commUNITY Clay Project Exhibit

Great art is made when many hands work together.
– Susan Whelan, Instigator of commUNITY Clay Project

Kingston residents enthusiastically participated in the annual MAD Celebration of the Arts—in a socially distanced way this year—by creating hundreds of small clay sculptures in August.

This commUNITY Clay Project in Kingston was created by many hands and reflects the diversity and creativity in our community. There were just three rules—Handsized, Must Stand Up, Have a Face—and our commUNITY welcomed dragons, mushrooms, sunflowers, dinosaurs, monsters, trees, many kitties and birds, and more!

View this impressive collection of magnificent, whimsical, unique clay figures from September 26 through October 31 at the new MAD Gallery at Energy Square, 20 Cedar Street in Midtown Kingston.

The exhibition is visible through the large, ground-floor windows at MAD or, if you prefer to come inside, tours are available by appointment only due to the pandemic. Visitors will be required to wear masks and social-distance to adhere to COVID-19 guidelines established by the U.S. Centers for Disease Control and Prevention and the New York State Department of Health.

This project was specifically designed to allow the annual MAD Celebration of the Arts to continue during the time of COVID-19 by bringing the arts to the community. Eleven Community Partners helped get clay into the hands of their communities. Five Weekend Workshops were offered free to the public at Energy Square.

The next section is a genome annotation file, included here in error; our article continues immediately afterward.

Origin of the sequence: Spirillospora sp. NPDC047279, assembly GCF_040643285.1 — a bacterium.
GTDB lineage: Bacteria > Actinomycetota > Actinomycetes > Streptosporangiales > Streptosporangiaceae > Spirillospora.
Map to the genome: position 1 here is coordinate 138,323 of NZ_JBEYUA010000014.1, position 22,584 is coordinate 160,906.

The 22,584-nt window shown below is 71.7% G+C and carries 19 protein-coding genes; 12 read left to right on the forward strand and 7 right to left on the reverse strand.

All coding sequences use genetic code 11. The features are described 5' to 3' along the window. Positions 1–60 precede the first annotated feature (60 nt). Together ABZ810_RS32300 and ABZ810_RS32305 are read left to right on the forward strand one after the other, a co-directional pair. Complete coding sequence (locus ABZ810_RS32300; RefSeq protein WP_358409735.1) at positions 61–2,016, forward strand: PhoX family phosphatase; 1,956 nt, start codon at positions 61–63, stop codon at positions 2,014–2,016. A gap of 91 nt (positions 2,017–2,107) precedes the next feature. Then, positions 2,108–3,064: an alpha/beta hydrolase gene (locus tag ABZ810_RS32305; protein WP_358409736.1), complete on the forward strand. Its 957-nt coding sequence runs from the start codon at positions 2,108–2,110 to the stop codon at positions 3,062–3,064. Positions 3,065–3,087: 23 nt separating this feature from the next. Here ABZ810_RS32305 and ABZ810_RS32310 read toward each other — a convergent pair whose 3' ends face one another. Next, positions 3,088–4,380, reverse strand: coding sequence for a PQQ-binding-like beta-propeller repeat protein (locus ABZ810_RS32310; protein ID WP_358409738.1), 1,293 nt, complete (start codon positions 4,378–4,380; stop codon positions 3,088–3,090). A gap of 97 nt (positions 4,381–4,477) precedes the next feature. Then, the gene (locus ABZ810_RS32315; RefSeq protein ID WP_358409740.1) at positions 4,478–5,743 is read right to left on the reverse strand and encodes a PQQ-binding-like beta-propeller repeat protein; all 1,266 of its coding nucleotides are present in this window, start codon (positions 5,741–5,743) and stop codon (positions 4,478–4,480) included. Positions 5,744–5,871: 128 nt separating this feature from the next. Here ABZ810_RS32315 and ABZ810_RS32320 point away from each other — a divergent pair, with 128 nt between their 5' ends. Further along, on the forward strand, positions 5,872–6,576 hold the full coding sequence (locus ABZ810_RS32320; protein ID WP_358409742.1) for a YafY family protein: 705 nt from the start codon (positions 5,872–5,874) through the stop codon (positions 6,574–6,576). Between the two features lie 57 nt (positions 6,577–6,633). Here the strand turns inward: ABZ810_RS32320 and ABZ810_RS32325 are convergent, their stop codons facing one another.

Eight hundred pounds of clay was processed into long coils through a clay extruder, then each extrusion was sliced into four-inch pieces and hand-wrapped in plastic to keep it moist. Pickup/drop off locations were set up at the MAD/The D.R.A.W. lobby and in the hallway outside the Kingston Ceramic Studio in the Shirt Factory.

Thank you to our commUNITY Clay Project Community Partners!
Mountain Valley Manor
Kingston Ceramic Studio
The ARC/Cornell Creative Art Center
NE Center for Rehabilitation & Brain Injury
Kingston Boys & Girls Club
YMCA Farm Project
Girl Scout Troop 60059
YMCA Starfish Camp
91st Sojourner Scout Troop
Mountain Rise Daycare

Inspiration from ‘Across the Pond’
The MAD commUNITY Clay Project was inspired by an art installation created by Antony Gormley, “Field for the British Isles.” Gormley had 100 volunteers make 40,000 figures using three rules: Hand-sized, Must Stand Up, Have Two Eyes. It travels to communities that recreate the installation in a community space.

I love the way the commUNITY Clay Project brought people of all ages and experiences from across Kingston together to make one public art installation that represents us both as individuals but also as part of a larger community. Each individual figurative expression is so creative and lively, so unique and personal, you can’t help but look at each one more closely, and yet the mass of them is truly impressive. It’s really a beautiful thing, when art brings people closer (even if not physically), and we have a chance to feel a part of something bigger than ourselves. Especially now.
Lex Feldheim, Owner Kingston Ceramic Studio

This project was made possible with the generous support of Bailey Pottery Equipment & Ceramic Supply and funds from the Decentralization Program, a regrant program of the New York State Council on the Arts with the support of Governor Andrew Cuomo and the New York State Legislature and administered by Arts Mid-Hudson.

For more information or to request a viewing, call 845-633-0815 or write to

MAD commUNITY Clay Project

MAD commUNITY Clay Project Puggles

MAD commUNITY Clay Project